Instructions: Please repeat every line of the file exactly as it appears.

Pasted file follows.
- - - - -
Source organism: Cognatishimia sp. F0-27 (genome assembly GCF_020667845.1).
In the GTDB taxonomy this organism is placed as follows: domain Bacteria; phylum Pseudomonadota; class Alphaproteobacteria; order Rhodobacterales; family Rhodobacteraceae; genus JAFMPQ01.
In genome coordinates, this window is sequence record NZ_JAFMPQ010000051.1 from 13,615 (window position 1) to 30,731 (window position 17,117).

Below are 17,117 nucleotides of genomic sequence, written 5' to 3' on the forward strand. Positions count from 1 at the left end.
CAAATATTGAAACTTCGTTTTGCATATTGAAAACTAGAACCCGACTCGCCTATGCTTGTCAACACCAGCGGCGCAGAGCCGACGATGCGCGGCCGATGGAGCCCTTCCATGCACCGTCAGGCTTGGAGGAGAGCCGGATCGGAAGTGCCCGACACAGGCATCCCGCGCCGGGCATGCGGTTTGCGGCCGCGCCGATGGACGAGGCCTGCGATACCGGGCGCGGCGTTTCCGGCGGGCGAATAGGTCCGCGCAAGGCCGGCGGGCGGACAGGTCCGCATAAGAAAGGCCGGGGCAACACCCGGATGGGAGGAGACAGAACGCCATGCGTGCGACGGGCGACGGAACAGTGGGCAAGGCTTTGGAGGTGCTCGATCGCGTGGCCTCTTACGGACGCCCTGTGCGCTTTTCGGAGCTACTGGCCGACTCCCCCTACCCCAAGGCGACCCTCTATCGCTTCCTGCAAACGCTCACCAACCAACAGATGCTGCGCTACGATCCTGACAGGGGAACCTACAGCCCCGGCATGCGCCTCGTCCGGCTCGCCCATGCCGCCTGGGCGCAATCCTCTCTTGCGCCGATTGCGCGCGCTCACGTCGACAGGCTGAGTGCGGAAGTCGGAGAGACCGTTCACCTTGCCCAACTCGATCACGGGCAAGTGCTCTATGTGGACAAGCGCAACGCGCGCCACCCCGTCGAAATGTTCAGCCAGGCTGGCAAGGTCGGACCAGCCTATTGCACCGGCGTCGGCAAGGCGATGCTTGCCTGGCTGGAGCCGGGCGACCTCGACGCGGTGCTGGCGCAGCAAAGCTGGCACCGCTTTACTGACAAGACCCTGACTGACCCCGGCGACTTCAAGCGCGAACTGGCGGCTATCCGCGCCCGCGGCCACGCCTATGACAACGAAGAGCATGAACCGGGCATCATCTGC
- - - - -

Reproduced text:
Source organism: Cognatishimia sp. F0-27 (genome assembly GCF_020667845.1).
In the GTDB taxonomy this organism is placed as follows: domain Bacteria; phylum Pseudomonadota; class Alphaproteobacteria; order Rhodobacterales; family Rhodobacteraceae; genus JAFMPQ01.
In genome coordinates, this window is sequence record NZ_JAFMPQ010000051.1 from 13,615 (window position 1) to 30,731 (window position 17,117).

Below are 17,117 nucleotides of genomic sequence, written 5' to 3' on the forward strand. Positions count from 1 at the left end.
CAAATATTGAAACTTCGTTTTGCATATTGAAAACTAGAACCCGACTCGCCTATGCTTGTCAACACCAGCGGCGCAGAGCCGACGATGCGCGGCCGATGGAGCCCTTCCATGCACCGTCAGGCTTGGAGGAGAGCCGGATCGGAAGTGCCCGACACAGGCATCCCGCGCCGGGCATGCGGTTTGCGGCCGCGCCGATGGACGAGGCCTGCGATACCGGGCGCGGCGTTTCCGGCGGGCGAATAGGTCCGCGCAAGGCCGGCGGGCGGACAGGTCCGCATAAGAAAGGCCGGGGCAACACCCGGATGGGAGGAGACAGAACGCCATGCGTGCGACGGGCGACGGAACAGTGGGCAAGGCTTTGGAGGTGCTCGATCGCGTGGCCTCTTACGGACGCCCTGTGCGCTTTTCGGAGCTACTGGCCGACTCCCCCTACCCCAAGGCGACCCTCTATCGCTTCCTGCAAACGCTCACCAACCAACAGATGCTGCGCTACGATCCTGACAGGGGAACCTACAGCCCCGGCATGCGCCTCGTCCGGCTCGCCCATGCCGCCTGGGCGCAATCCTCTCTTGCGCCGATTGCGCGCGCTCACGTCGACAGGCTGAGTGCGGAAGTCGGAGAGACCGTTCACCTTGCCCAACTCGATCACGGGCAAGTGCTCTATGTGGACAAGCGCAACGCGCGCCACCCCGTCGAAATGTTCAGCCAGGCTGGCAAGGTCGGACCAGCCTATTGCACCGGCGTCGGCAAGGCGATGCTTGCCTGGCTGGAGCCGGGCGACCTCGACGCGGTGCTGGCGCAGCAAAGCTGGCACCGCTTTACTGACAAGACCCTGACTGACCCCGGCGACTTCAAGCGCGAACTGGCGGCTATCCGCGCCCGCGGCCACGCCTATGACAACGAAGAGCATGAACCGGGCATCATCTGC